Saturday, November 4, 2017

Leaves are Not Litter

This weekend is one hour longer for most of us, for today marks the end of Daylight Savings Time for Americans living in all but the states of Arizona and Hawaii.

But just because your weekend is one hour longer, that doesn’t mean you have to spend it raking leaves. Thanks to the CT DEEP Wildlife Highlights for November, I learned of the Xerces Society’s LEAVES ARE NOT LITTER campaign.

The Xerces Society is “an international nonprofit organization that protects wildlife through the conservation of invertebrates and their habitats.” The group takes its name “from the now extinct Xerces Blue butterfly (Glaucopsyche xerces), the first butterfly known to go extinct in North America as a result of human activities.”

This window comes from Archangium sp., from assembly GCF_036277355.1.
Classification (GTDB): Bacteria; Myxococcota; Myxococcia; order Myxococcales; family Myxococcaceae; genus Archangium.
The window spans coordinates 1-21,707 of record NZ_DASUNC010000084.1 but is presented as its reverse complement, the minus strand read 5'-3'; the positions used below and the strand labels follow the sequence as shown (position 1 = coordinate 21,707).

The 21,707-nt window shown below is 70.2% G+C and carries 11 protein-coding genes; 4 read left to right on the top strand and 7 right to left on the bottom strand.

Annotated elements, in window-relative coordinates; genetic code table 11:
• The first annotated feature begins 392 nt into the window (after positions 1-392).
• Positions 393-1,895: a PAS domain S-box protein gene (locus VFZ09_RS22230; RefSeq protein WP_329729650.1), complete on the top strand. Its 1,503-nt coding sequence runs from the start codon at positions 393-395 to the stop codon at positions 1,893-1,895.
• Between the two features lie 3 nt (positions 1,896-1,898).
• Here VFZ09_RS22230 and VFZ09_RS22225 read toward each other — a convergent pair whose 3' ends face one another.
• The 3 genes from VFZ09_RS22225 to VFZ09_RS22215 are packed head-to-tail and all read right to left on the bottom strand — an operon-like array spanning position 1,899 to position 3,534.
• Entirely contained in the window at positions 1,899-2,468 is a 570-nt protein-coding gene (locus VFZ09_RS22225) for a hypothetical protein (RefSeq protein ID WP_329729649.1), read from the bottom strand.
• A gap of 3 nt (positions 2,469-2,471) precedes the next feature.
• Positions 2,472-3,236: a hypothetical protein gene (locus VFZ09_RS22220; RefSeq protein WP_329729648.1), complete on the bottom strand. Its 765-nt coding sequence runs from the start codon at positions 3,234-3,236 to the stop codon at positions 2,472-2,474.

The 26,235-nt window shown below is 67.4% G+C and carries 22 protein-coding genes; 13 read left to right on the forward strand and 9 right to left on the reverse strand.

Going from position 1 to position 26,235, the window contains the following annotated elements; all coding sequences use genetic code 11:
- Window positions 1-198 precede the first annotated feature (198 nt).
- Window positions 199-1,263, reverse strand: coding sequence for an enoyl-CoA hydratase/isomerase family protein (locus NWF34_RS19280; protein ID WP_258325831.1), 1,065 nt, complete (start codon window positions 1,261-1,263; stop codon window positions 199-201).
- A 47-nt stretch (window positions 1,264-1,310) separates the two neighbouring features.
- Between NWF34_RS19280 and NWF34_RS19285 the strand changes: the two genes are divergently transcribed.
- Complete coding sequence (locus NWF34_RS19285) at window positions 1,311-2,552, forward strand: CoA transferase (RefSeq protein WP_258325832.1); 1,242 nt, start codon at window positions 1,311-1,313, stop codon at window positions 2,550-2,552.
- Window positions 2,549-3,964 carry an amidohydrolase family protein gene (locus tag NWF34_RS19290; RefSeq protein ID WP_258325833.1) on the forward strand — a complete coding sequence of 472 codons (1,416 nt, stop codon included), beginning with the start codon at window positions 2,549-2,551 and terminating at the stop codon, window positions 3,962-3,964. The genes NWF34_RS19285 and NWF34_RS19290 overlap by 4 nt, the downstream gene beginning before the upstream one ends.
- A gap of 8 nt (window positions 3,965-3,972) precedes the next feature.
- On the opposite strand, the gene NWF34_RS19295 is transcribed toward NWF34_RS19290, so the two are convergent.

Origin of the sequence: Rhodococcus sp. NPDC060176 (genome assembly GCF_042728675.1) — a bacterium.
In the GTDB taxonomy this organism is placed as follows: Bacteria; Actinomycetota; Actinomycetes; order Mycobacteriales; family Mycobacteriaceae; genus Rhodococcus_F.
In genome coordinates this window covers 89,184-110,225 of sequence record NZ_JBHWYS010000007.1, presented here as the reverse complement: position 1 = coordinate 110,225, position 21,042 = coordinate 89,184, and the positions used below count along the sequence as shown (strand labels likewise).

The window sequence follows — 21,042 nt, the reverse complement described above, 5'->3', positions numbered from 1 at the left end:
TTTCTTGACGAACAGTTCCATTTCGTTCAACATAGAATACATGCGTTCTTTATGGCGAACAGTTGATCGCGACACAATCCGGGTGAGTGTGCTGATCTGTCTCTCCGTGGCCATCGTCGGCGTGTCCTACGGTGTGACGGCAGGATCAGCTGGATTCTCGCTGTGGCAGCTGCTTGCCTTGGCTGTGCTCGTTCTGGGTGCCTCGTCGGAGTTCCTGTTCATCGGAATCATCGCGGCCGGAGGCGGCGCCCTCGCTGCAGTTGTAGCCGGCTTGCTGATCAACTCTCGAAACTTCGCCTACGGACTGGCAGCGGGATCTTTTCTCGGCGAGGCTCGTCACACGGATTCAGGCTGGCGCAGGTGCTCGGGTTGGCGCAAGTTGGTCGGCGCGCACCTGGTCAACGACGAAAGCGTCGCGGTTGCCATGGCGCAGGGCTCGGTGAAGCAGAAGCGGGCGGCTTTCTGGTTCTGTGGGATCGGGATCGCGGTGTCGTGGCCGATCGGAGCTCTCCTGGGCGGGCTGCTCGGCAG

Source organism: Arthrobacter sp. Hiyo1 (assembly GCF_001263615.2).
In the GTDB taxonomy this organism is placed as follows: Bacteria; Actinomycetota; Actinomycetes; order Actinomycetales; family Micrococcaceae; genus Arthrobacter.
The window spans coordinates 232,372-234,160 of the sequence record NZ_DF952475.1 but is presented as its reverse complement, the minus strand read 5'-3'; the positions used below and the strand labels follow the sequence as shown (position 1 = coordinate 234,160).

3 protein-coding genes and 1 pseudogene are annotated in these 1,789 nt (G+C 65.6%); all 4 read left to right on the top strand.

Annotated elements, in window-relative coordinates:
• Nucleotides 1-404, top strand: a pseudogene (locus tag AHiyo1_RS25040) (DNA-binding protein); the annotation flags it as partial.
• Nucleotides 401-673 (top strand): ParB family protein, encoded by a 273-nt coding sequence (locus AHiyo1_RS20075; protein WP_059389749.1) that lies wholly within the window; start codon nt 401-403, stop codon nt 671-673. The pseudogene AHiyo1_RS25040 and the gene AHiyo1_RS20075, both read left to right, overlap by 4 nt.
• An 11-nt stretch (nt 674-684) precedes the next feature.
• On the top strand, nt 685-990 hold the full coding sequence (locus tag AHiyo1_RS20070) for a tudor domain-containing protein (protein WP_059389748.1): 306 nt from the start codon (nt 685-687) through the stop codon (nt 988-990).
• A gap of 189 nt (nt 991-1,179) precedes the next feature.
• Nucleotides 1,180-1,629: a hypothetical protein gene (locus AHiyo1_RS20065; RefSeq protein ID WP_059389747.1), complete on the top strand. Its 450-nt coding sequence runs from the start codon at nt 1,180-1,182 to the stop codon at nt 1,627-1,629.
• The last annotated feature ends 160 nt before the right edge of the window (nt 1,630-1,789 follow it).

The Society urges you to leave your fall leaves on the ground because the butterflies need leaf litter to survive. Monarchs migrate, but the vast majority of butterflies do not; they overwinter in the landscape and rely on leaf litter for protection. So do bumblebees, spiders, millipedes, mites… You get the idea. As the Xerces site says, “It’s easy to see how important leaves really are to sustaining the natural web of life.”

Looking ahead, the Xerces Society warns, “Don’t spring into garden cleanup too soon.” This page offers easy to remember guidelines for when it is really safe to reach for the rake and also when to start planting.

If you want to stay up to date on what’s happening with the wildlife in Connecticut, click here to read the latest issue of Wildlife Highlights and join the subscription list.

Now, relax a bit and enjoy your weekend.